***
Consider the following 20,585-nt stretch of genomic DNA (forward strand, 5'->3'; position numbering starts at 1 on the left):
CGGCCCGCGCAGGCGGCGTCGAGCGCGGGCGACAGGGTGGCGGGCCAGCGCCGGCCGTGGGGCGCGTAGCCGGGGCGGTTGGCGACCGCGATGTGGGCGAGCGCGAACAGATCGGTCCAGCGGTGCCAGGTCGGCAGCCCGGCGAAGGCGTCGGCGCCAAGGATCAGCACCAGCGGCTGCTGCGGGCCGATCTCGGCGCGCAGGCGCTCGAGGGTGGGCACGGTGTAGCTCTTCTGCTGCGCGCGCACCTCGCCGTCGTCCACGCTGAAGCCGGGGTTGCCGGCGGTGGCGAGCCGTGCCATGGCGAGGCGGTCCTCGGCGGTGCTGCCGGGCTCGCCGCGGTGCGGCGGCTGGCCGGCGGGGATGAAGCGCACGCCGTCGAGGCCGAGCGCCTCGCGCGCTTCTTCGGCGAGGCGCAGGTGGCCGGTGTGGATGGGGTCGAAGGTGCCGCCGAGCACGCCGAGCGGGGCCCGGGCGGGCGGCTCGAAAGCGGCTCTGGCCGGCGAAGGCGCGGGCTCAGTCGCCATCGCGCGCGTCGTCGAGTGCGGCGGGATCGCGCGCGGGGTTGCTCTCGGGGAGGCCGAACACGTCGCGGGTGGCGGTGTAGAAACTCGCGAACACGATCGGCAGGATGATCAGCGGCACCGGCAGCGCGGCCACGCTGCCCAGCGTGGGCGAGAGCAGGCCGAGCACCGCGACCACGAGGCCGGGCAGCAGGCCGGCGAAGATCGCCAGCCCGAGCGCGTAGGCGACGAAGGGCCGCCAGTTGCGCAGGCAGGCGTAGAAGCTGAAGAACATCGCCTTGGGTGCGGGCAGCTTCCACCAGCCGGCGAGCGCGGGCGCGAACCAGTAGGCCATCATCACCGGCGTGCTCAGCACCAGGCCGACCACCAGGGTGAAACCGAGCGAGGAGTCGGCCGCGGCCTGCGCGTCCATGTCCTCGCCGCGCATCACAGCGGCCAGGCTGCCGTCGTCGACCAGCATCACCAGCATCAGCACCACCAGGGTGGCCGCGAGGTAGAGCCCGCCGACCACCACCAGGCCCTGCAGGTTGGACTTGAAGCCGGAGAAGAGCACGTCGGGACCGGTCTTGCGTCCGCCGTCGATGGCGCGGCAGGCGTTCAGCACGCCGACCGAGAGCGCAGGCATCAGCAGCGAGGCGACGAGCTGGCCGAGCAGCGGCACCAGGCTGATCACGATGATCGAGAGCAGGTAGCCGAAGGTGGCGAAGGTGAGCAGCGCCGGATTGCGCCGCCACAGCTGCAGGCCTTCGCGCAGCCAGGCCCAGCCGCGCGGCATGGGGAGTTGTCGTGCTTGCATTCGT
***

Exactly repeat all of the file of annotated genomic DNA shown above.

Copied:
Consider the following 20,585-nt stretch of genomic DNA (forward strand, 5'->3'; position numbering starts at 1 on the left):
CGGCCCGCGCAGGCGGCGTCGAGCGCGGGCGACAGGGTGGCGGGCCAGCGCCGGCCGTGGGGCGCGTAGCCGGGGCGGTTGGCGACCGCGATGTGGGCGAGCGCGAACAGATCGGTCCAGCGGTGCCAGGTCGGCAGCCCGGCGAAGGCGTCGGCGCCAAGGATCAGCACCAGCGGCTGCTGCGGGCCGATCTCGGCGCGCAGGCGCTCGAGGGTGGGCACGGTGTAGCTCTTCTGCTGCGCGCGCACCTCGCCGTCGTCCACGCTGAAGCCGGGGTTGCCGGCGGTGGCGAGCCGTGCCATGGCGAGGCGGTCCTCGGCGGTGCTGCCGGGCTCGCCGCGGTGCGGCGGCTGGCCGGCGGGGATGAAGCGCACGCCGTCGAGGCCGAGCGCCTCGCGCGCTTCTTCGGCGAGGCGCAGGTGGCCGGTGTGGATGGGGTCGAAGGTGCCGCCGAGCACGCCGAGCGGGGCCCGGGCGGGCGGCTCGAAAGCGGCTCTGGCCGGCGAAGGCGCGGGCTCAGTCGCCATCGCGCGCGTCGTCGAGTGCGGCGGGATCGCGCGCGGGGTTGCTCTCGGGGAGGCCGAACACGTCGCGGGTGGCGGTGTAGAAACTCGCGAACACGATCGGCAGGATGATCAGCGGCACCGGCAGCGCGGCCACGCTGCCCAGCGTGGGCGAGAGCAGGCCGAGCACCGCGACCACGAGGCCGGGCAGCAGGCCGGCGAAGATCGCCAGCCCGAGCGCGTAGGCGACGAAGGGCCGCCAGTTGCGCAGGCAGGCGTAGAAGCTGAAGAACATCGCCTTGGGTGCGGGCAGCTTCCACCAGCCGGCGAGCGCGGGCGCGAACCAGTAGGCCATCATCACCGGCGTGCTCAGCACCAGGCCGACCACCAGGGTGAAACCGAGCGAGGAGTCGGCCGCGGCCTGCGCGTCCATGTCCTCGCCGCGCATCACAGCGGCCAGGCTGCCGTCGTCGACCAGCATCACCAGCATCAGCACCACCAGGGTGGCCGCGAGGTAGAGCCCGCCGACCACCACCAGGCCCTGCAGGTTGGACTTGAAGCCGGAGAAGAGCACGTCGGGACCGGTCTTGCGTCCGCCGTCGATGGCGCGGCAGGCGTTCAGCACGCCGACCGAGAGCGCAGGCATCAGCAGCGAGGCGACGAGCTGGCCGAGCAGCGGCACCAGGCTGATCACGATGATCGAGAGCAGGTAGCCGAAGGTGGCGAAGGTGAGCAGCGCCGGATTGCGCCGCCACAGCTGCAGGCCTTCGCGCAGCCAGGCCCAGCCGCGCGGCATGGGGAGTTGTCGTGCTTGCATTCGT